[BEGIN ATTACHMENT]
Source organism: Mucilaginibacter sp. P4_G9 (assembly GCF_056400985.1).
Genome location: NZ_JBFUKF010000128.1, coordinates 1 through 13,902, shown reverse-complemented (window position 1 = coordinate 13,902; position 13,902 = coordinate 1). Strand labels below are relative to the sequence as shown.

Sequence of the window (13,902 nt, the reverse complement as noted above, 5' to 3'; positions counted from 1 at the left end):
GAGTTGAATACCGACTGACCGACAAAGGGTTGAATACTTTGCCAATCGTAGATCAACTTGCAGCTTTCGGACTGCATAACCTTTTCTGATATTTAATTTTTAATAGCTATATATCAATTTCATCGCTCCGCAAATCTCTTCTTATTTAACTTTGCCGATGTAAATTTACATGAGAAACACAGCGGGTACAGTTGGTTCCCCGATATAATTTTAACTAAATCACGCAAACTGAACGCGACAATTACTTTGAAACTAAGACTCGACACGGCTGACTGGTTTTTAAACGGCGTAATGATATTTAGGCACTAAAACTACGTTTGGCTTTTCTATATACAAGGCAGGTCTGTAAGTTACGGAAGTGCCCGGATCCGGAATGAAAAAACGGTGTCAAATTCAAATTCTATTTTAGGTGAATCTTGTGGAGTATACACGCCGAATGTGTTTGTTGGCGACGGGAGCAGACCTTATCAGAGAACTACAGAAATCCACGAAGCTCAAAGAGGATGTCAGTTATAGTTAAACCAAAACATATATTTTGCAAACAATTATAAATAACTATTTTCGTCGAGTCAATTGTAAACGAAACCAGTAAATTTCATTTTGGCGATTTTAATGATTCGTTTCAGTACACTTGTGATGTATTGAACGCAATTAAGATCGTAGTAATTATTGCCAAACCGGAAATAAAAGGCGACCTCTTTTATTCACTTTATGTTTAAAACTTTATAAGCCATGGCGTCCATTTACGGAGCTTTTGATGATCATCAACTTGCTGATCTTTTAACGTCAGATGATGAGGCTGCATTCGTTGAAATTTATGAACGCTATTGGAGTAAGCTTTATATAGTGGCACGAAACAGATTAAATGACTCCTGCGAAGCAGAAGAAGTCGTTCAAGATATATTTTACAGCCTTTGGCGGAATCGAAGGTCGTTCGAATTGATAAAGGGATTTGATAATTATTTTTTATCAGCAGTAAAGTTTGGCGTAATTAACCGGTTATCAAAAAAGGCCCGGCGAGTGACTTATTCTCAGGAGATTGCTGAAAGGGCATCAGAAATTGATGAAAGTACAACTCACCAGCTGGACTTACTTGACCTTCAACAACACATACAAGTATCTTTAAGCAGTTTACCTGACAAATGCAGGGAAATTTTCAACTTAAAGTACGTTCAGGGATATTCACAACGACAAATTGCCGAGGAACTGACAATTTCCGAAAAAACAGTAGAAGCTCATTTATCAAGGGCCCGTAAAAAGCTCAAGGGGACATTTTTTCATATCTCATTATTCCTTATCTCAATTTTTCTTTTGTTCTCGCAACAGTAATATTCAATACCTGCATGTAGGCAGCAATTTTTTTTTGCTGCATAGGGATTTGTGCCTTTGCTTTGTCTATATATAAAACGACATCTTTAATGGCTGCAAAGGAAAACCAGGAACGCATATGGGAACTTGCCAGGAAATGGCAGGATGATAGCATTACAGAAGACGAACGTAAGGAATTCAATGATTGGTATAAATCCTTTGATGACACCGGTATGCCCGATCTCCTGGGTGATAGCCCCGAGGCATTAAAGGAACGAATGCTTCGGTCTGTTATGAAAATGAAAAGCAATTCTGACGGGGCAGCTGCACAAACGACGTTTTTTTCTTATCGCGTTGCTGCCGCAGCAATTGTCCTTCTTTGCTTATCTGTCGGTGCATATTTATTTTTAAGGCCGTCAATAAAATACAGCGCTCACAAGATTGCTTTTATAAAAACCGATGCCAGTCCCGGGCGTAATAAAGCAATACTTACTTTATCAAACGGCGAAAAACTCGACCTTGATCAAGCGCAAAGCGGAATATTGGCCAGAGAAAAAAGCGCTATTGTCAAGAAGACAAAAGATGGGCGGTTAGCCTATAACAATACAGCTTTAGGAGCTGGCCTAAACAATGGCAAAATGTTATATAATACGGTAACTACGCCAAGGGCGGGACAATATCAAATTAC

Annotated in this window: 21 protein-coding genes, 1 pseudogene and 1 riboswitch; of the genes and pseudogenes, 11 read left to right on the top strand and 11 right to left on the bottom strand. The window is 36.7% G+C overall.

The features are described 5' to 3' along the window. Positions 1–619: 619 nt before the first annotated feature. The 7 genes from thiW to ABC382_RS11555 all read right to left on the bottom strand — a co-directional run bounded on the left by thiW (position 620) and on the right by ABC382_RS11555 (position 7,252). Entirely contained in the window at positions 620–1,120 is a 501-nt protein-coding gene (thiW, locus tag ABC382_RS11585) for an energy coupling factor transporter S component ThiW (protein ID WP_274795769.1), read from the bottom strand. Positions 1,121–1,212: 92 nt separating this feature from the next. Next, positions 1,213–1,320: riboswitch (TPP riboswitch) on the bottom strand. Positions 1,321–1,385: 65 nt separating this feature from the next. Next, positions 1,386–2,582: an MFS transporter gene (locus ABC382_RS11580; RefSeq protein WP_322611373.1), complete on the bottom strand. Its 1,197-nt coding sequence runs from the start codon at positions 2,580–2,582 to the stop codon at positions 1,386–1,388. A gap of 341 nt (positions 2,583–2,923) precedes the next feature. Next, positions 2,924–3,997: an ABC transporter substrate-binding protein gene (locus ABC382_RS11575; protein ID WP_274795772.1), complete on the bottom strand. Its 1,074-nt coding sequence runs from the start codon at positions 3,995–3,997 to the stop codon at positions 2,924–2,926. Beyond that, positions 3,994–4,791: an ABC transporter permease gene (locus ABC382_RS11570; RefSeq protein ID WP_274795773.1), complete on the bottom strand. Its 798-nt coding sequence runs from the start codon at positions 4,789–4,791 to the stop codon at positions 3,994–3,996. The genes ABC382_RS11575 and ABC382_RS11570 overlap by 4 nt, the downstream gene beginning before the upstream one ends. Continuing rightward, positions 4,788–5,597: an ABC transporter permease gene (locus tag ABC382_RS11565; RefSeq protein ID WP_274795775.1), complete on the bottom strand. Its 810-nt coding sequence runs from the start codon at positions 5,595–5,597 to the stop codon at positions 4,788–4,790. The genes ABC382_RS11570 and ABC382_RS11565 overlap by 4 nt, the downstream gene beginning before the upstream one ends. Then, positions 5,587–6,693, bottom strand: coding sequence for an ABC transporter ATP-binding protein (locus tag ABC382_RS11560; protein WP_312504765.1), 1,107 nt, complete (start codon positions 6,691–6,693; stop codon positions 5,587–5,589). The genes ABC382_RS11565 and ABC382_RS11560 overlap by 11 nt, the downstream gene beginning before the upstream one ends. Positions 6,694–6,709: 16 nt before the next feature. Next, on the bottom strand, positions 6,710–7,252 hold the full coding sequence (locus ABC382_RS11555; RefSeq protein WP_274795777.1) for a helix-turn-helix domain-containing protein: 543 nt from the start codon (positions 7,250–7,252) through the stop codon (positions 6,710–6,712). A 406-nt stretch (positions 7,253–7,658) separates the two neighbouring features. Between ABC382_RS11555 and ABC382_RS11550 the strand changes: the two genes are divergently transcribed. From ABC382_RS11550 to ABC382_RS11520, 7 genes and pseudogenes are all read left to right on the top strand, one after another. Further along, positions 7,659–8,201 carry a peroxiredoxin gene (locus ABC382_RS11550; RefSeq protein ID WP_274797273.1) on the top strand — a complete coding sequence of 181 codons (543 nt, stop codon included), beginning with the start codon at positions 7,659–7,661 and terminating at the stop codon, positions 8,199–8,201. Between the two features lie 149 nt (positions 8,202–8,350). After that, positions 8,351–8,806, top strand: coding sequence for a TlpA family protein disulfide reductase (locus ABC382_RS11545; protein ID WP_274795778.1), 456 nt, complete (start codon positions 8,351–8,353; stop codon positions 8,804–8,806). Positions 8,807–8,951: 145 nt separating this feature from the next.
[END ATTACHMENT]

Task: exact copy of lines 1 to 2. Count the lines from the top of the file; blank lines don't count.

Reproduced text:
Source organism: Mucilaginibacter sp. P4_G9 (assembly GCF_056400985.1).
Genome location: NZ_JBFUKF010000128.1, coordinates 1 through 13,902, shown reverse-complemented (window position 1 = coordinate 13,902; position 13,902 = coordinate 1). Strand labels below are relative to the sequence as shown.